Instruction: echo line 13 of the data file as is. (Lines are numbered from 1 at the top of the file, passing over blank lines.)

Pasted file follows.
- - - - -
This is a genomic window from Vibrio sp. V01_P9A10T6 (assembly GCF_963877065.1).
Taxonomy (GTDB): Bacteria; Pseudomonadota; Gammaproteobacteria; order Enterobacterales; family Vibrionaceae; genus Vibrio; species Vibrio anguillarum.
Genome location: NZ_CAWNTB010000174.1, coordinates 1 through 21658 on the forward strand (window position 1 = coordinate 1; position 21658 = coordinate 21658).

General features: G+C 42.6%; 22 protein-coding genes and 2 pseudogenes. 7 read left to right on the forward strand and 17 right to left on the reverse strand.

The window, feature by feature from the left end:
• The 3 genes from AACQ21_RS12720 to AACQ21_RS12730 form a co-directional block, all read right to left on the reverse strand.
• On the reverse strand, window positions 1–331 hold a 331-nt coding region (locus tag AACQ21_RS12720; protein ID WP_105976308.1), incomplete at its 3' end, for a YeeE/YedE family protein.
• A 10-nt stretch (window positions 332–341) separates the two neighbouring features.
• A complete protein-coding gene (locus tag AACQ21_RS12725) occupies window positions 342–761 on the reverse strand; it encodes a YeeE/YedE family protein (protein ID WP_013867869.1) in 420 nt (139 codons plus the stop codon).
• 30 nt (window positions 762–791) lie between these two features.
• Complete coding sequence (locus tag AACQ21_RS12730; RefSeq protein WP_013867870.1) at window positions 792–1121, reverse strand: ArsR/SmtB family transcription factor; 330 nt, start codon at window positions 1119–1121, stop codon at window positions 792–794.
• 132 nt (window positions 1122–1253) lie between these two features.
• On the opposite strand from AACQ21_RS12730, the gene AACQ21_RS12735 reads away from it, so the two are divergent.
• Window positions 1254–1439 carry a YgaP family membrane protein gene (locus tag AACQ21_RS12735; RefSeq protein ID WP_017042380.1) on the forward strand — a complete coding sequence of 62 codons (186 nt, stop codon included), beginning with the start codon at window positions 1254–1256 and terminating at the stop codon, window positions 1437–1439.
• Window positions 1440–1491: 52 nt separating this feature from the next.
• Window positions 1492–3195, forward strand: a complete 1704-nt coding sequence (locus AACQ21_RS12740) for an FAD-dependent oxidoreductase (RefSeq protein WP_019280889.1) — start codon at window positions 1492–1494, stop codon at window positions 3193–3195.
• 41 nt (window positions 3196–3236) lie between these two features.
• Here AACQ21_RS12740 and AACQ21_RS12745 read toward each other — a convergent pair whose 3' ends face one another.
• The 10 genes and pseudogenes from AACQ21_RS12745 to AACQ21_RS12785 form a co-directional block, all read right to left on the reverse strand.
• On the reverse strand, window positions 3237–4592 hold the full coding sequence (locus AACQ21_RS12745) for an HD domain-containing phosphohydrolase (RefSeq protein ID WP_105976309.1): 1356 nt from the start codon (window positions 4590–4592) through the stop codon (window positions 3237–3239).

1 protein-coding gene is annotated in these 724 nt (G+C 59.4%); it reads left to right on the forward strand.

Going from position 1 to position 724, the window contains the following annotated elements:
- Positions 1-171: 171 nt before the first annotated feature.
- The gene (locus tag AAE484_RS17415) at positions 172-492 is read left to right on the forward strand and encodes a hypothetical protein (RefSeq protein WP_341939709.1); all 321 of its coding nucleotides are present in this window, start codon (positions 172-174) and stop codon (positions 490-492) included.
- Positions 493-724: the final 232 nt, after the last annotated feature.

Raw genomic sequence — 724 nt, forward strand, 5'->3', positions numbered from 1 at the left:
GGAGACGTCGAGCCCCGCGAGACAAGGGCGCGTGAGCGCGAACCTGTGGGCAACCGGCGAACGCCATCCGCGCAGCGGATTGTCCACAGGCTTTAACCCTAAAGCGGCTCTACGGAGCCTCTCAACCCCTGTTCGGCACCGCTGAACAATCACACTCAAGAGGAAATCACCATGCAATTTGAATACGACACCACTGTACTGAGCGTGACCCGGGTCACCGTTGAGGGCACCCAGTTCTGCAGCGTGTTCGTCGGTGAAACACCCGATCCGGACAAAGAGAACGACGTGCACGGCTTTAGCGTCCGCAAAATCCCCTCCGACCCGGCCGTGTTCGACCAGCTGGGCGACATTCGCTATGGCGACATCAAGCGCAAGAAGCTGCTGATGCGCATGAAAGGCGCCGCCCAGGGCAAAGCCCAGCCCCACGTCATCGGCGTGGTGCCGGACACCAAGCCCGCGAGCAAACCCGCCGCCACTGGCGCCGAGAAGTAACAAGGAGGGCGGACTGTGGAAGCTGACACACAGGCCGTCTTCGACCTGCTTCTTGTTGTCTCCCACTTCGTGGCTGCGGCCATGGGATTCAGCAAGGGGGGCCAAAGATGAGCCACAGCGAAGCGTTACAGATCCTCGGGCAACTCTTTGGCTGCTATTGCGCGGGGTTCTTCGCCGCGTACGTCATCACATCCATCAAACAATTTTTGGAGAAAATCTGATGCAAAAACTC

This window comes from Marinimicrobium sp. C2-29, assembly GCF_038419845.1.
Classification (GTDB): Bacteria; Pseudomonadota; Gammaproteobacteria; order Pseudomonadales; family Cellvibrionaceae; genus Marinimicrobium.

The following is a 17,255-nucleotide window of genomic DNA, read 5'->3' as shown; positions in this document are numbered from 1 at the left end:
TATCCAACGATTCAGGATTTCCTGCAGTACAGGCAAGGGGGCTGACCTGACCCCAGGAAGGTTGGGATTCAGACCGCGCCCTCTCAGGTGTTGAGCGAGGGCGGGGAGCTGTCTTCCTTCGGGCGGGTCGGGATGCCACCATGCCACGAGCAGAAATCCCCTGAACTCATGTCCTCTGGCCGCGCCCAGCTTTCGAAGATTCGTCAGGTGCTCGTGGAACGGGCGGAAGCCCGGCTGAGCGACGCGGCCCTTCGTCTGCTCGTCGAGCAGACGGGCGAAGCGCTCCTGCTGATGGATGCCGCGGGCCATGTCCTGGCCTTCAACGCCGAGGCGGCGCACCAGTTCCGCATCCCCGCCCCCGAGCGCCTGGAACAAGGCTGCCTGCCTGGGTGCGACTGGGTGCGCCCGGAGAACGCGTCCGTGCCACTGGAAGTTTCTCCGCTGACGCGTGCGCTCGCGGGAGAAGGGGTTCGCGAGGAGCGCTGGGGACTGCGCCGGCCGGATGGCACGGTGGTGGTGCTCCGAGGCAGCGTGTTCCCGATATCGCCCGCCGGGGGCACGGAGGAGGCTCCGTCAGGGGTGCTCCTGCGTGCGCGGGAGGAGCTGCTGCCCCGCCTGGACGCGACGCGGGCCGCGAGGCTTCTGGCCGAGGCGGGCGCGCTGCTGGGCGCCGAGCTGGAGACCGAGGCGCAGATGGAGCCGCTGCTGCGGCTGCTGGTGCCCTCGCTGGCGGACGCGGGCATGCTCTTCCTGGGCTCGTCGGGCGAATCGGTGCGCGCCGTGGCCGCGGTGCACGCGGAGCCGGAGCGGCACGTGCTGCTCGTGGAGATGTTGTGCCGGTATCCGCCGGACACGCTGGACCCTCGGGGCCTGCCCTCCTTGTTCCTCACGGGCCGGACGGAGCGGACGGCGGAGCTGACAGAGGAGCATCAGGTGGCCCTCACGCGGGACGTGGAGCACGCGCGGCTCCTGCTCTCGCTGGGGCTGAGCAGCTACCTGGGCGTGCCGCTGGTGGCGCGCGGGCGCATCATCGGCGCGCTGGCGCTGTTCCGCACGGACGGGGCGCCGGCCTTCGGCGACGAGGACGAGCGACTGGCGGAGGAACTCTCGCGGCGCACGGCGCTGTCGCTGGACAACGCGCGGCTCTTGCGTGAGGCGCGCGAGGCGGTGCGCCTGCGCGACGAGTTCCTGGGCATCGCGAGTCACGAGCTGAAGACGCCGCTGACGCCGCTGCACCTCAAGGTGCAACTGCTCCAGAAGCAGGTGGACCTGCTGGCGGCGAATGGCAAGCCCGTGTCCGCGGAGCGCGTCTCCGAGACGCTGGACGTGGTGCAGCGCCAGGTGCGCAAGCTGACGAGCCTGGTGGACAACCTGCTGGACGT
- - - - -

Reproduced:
• On the opposite strand from AACQ21_RS12730, the gene AACQ21_RS12735 reads away from it, so the two are divergent.